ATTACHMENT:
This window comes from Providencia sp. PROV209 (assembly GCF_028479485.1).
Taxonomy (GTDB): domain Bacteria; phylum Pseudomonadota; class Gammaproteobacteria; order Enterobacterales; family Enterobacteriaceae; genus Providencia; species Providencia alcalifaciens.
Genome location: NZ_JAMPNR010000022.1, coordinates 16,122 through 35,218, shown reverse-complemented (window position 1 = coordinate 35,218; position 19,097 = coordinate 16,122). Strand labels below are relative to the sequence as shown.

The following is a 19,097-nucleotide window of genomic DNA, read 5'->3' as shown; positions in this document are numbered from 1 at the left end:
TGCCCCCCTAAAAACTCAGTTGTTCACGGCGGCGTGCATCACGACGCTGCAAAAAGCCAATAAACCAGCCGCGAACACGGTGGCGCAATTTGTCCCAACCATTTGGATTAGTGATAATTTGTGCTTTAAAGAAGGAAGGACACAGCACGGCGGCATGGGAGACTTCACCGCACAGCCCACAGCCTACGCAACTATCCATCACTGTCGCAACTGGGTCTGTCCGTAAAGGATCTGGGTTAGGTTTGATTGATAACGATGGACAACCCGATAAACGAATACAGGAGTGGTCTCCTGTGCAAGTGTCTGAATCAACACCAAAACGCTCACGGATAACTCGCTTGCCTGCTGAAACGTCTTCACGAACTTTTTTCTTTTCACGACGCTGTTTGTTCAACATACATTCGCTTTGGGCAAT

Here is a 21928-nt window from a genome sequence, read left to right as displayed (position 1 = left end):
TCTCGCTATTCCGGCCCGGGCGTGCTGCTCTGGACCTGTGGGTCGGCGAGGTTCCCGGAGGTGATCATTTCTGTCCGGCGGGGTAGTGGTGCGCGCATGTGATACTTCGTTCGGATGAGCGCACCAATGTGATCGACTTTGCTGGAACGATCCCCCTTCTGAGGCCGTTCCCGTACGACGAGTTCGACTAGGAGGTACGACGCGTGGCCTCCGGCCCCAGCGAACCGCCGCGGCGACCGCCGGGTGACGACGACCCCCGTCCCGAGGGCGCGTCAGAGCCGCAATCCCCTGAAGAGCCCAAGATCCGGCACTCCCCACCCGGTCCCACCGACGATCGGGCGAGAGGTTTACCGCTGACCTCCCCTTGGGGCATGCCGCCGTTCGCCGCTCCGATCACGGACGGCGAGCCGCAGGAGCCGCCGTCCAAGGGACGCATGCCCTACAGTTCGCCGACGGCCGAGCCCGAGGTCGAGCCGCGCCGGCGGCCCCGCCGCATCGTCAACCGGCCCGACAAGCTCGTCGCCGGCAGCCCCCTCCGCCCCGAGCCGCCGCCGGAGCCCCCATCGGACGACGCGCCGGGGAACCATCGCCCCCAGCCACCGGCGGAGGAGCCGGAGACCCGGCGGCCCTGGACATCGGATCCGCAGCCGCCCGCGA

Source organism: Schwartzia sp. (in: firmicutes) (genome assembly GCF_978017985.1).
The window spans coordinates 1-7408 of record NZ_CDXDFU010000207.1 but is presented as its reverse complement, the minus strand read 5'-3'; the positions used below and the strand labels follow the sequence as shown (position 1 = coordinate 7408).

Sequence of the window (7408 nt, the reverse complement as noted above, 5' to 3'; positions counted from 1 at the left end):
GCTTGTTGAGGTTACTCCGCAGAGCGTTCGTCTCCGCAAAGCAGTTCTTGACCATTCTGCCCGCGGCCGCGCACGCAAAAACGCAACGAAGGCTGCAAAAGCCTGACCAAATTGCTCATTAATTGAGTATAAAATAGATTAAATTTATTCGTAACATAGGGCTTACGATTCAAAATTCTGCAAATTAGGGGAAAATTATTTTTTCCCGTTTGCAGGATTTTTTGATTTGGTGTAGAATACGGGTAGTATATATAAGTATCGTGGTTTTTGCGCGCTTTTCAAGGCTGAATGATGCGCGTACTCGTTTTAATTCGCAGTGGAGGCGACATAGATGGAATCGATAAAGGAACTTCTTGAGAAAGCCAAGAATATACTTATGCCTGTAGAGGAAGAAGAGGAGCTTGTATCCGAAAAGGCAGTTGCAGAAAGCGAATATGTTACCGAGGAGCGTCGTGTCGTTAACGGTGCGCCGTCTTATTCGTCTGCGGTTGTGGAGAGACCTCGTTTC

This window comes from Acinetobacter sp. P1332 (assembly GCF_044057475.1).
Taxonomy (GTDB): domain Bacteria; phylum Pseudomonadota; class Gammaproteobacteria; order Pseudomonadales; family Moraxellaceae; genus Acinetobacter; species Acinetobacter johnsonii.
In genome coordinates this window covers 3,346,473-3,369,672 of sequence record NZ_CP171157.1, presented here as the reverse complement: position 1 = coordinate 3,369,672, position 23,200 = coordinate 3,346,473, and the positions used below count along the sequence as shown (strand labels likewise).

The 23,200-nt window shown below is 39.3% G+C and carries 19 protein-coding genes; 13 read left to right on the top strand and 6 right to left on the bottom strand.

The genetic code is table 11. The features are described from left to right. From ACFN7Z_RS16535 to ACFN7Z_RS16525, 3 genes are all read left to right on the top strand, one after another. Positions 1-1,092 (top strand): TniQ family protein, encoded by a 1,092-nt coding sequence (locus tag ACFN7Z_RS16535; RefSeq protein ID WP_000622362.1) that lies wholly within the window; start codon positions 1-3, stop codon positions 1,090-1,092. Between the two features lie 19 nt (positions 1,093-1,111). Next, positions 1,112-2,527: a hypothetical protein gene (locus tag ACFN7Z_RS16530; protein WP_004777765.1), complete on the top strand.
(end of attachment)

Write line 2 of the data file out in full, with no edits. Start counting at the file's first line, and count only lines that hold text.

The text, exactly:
Taxonomy (GTDB): domain Bacteria; phylum Pseudomonadota; class Gammaproteobacteria; order Enterobacterales; family Enterobacteriaceae; genus Providencia; species Providencia alcalifaciens.